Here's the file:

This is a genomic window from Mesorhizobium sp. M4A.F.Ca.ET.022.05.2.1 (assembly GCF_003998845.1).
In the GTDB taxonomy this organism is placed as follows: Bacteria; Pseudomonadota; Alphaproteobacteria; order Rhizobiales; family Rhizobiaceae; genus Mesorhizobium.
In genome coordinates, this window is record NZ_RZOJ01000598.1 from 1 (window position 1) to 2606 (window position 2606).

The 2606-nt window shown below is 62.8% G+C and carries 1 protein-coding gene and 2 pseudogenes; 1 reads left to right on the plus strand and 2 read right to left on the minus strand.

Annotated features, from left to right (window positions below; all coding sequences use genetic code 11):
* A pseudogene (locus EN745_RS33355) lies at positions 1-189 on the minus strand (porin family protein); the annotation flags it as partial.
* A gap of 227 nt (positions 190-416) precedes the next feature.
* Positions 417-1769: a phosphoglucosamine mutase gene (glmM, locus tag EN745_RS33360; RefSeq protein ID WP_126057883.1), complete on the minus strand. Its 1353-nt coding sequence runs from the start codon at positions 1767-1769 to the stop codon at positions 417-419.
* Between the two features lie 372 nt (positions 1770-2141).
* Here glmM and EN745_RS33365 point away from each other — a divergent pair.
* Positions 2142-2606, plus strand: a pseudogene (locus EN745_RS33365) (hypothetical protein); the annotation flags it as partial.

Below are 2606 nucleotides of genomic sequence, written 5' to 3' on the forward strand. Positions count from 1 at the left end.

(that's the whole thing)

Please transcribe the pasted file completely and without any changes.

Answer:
This is a genomic window from Mesorhizobium sp. M4A.F.Ca.ET.022.05.2.1 (assembly GCF_003998845.1).
In the GTDB taxonomy this organism is placed as follows: Bacteria; Pseudomonadota; Alphaproteobacteria; order Rhizobiales; family Rhizobiaceae; genus Mesorhizobium.
In genome coordinates, this window is record NZ_RZOJ01000598.1 from 1 (window position 1) to 2606 (window position 2606).

The 2606-nt window shown below is 62.8% G+C and carries 1 protein-coding gene and 2 pseudogenes; 1 reads left to right on the plus strand and 2 read right to left on the minus strand.

Annotated features, from left to right (window positions below; all coding sequences use genetic code 11):
* A pseudogene (locus EN745_RS33355) lies at positions 1-189 on the minus strand (porin family protein); the annotation flags it as partial.
* A gap of 227 nt (positions 190-416) precedes the next feature.
* Positions 417-1769: a phosphoglucosamine mutase gene (glmM, locus tag EN745_RS33360; RefSeq protein ID WP_126057883.1), complete on the minus strand. Its 1353-nt coding sequence runs from the start codon at positions 1767-1769 to the stop codon at positions 417-419.
* Between the two features lie 372 nt (positions 1770-2141).
* Here glmM and EN745_RS33365 point away from each other — a divergent pair.
* Positions 2142-2606, plus strand: a pseudogene (locus EN745_RS33365) (hypothetical protein); the annotation flags it as partial.

Below are 2606 nucleotides of genomic sequence, written 5' to 3' on the forward strand. Positions count from 1 at the left end.